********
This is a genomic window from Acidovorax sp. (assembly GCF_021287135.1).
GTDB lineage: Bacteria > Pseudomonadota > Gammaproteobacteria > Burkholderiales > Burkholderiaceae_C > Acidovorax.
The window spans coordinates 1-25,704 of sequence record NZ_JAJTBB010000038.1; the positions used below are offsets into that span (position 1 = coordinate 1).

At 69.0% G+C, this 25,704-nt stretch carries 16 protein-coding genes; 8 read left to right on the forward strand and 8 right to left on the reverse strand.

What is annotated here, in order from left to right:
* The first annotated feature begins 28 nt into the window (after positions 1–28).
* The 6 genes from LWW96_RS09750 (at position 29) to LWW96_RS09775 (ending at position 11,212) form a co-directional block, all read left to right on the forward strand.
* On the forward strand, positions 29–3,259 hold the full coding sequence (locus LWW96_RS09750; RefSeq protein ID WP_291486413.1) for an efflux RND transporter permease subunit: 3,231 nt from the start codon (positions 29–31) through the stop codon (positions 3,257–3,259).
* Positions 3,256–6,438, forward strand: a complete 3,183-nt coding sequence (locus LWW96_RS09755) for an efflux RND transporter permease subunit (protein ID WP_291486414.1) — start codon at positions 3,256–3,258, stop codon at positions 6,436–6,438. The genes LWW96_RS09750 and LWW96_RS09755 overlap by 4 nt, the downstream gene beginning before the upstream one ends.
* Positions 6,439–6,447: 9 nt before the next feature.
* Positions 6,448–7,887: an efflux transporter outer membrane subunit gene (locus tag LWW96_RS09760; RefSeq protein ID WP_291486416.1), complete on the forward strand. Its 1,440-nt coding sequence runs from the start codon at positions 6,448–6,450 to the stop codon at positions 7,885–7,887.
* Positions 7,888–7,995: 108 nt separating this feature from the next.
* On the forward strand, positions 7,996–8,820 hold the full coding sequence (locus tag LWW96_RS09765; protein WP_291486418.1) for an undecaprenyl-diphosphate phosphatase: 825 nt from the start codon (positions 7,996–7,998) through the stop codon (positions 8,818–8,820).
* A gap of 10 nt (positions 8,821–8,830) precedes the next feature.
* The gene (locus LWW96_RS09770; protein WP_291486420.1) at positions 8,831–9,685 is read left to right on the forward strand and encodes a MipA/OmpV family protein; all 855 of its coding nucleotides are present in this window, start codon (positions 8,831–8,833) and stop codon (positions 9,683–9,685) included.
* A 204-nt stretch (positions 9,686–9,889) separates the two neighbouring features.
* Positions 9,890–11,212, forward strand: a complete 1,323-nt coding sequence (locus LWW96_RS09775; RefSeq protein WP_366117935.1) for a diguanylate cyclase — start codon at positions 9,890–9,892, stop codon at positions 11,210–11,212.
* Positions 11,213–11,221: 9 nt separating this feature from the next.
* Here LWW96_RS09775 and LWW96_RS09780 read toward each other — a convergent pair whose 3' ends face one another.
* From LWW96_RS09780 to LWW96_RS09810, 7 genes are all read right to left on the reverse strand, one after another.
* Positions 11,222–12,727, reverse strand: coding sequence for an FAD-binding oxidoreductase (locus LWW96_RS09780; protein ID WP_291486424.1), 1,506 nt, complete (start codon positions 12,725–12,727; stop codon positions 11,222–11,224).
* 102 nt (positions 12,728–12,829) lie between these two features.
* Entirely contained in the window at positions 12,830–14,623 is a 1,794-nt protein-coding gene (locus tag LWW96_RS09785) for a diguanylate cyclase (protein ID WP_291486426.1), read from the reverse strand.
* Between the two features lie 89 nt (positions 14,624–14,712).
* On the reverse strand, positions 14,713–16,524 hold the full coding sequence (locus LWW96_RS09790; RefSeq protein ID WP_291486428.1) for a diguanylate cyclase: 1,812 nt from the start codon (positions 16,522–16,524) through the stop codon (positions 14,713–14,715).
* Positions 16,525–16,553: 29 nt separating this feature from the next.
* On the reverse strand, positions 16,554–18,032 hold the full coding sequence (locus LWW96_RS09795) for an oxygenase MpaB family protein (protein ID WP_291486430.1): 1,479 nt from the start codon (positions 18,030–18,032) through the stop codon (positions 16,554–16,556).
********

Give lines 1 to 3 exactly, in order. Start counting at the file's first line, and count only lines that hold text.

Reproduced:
This is a genomic window from Acidovorax sp. (assembly GCF_021287135.1).
GTDB lineage: Bacteria > Pseudomonadota > Gammaproteobacteria > Burkholderiales > Burkholderiaceae_C > Acidovorax.
The window spans coordinates 1-25,704 of sequence record NZ_JAJTBB010000038.1; the positions used below are offsets into that span (position 1 = coordinate 1).